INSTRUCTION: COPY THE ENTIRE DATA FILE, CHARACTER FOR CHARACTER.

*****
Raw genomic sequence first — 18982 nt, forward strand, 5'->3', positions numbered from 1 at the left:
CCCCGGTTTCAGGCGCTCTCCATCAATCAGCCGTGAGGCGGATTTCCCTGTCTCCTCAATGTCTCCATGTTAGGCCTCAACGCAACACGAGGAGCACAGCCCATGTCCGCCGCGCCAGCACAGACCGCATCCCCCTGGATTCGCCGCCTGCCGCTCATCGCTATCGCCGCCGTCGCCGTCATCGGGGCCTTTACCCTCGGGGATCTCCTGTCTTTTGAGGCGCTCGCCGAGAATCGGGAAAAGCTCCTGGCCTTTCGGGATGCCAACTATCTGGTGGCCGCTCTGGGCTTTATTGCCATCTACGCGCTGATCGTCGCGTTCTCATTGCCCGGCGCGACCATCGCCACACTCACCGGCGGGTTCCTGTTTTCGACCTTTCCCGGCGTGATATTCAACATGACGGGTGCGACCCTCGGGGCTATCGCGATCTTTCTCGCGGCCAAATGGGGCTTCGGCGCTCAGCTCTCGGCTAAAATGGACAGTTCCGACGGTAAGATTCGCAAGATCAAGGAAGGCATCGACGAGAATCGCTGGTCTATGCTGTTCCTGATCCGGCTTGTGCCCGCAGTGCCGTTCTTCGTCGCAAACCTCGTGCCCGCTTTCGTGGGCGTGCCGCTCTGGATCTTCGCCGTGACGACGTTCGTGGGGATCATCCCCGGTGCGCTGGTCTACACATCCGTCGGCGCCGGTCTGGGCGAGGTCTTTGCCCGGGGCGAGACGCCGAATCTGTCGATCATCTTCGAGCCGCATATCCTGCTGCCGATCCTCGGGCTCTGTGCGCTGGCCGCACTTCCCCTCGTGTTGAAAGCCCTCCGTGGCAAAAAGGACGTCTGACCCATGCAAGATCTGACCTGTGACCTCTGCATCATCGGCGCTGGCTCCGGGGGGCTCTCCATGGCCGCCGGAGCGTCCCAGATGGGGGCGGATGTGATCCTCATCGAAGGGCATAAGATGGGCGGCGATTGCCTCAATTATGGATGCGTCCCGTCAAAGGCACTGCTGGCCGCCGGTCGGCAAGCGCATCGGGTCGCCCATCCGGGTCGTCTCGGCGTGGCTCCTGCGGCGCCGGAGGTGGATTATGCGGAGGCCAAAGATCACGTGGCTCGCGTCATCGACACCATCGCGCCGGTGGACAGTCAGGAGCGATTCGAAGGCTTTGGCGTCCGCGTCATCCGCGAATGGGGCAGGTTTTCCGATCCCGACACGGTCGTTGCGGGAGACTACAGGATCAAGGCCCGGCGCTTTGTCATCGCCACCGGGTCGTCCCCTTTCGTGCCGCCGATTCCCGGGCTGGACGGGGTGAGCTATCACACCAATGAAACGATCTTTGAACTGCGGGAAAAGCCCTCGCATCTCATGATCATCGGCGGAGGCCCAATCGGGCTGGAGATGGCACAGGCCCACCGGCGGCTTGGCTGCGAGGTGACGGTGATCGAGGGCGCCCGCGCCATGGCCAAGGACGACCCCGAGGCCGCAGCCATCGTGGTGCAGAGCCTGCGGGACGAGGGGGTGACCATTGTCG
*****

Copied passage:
Raw genomic sequence first — 18982 nt, forward strand, 5'->3', positions numbered from 1 at the left:
CCCCGGTTTCAGGCGCTCTCCATCAATCAGCCGTGAGGCGGATTTCCCTGTCTCCTCAATGTCTCCATGTTAGGCCTCAACGCAACACGAGGAGCACAGCCCATGTCCGCCGCGCCAGCACAGACCGCATCCCCCTGGATTCGCCGCCTGCCGCTCATCGCTATCGCCGCCGTCGCCGTCATCGGGGCCTTTACCCTCGGGGATCTCCTGTCTTTTGAGGCGCTCGCCGAGAATCGGGAAAAGCTCCTGGCCTTTCGGGATGCCAACTATCTGGTGGCCGCTCTGGGCTTTATTGCCATCTACGCGCTGATCGTCGCGTTCTCATTGCCCGGCGCGACCATCGCCACACTCACCGGCGGGTTCCTGTTTTCGACCTTTCCCGGCGTGATATTCAACATGACGGGTGCGACCCTCGGGGCTATCGCGATCTTTCTCGCGGCCAAATGGGGCTTCGGCGCTCAGCTCTCGGCTAAAATGGACAGTTCCGACGGTAAGATTCGCAAGATCAAGGAAGGCATCGACGAGAATCGCTGGTCTATGCTGTTCCTGATCCGGCTTGTGCCCGCAGTGCCGTTCTTCGTCGCAAACCTCGTGCCCGCTTTCGTGGGCGTGCCGCTCTGGATCTTCGCCGTGACGACGTTCGTGGGGATCATCCCCGGTGCGCTGGTCTACACATCCGTCGGCGCCGGTCTGGGCGAGGTCTTTGCCCGGGGCGAGACGCCGAATCTGTCGATCATCTTCGAGCCGCATATCCTGCTGCCGATCCTCGGGCTCTGTGCGCTGGCCGCACTTCCCCTCGTGTTGAAAGCCCTCCGTGGCAAAAAGGACGTCTGACCCATGCAAGATCTGACCTGTGACCTCTGCATCATCGGCGCTGGCTCCGGGGGGCTCTCCATGGCCGCCGGAGCGTCCCAGATGGGGGCGGATGTGATCCTCATCGAAGGGCATAAGATGGGCGGCGATTGCCTCAATTATGGATGCGTCCCGTCAAAGGCACTGCTGGCCGCCGGTCGGCAAGCGCATCGGGTCGCCCATCCGGGTCGTCTCGGCGTGGCTCCTGCGGCGCCGGAGGTGGATTATGCGGAGGCCAAAGATCACGTGGCTCGCGTCATCGACACCATCGCGCCGGTGGACAGTCAGGAGCGATTCGAAGGCTTTGGCGTCCGCGTCATCCGCGAATGGGGCAGGTTTTCCGATCCCGACACGGTCGTTGCGGGAGACTACAGGATCAAGGCCCGGCGCTTTGTCATCGCCACCGGGTCGTCCCCTTTCGTGCCGCCGATTCCCGGGCTGGACGGGGTGAGCTATCACACCAATGAAACGATCTTTGAACTGCGGGAAAAGCCCTCGCATCTCATGATCATCGGCGGAGGCCCAATCGGGCTGGAGATGGCACAGGCCCACCGGCGGCTTGGCTGCGAGGTGACGGTGATCGAGGGCGCCCGCGCCATGGCCAAGGACGACCCCGAGGCCGCAGCCATCGTGGTGCAGAGCCTGCGGGACGAGGGGGTGACCATTGTCG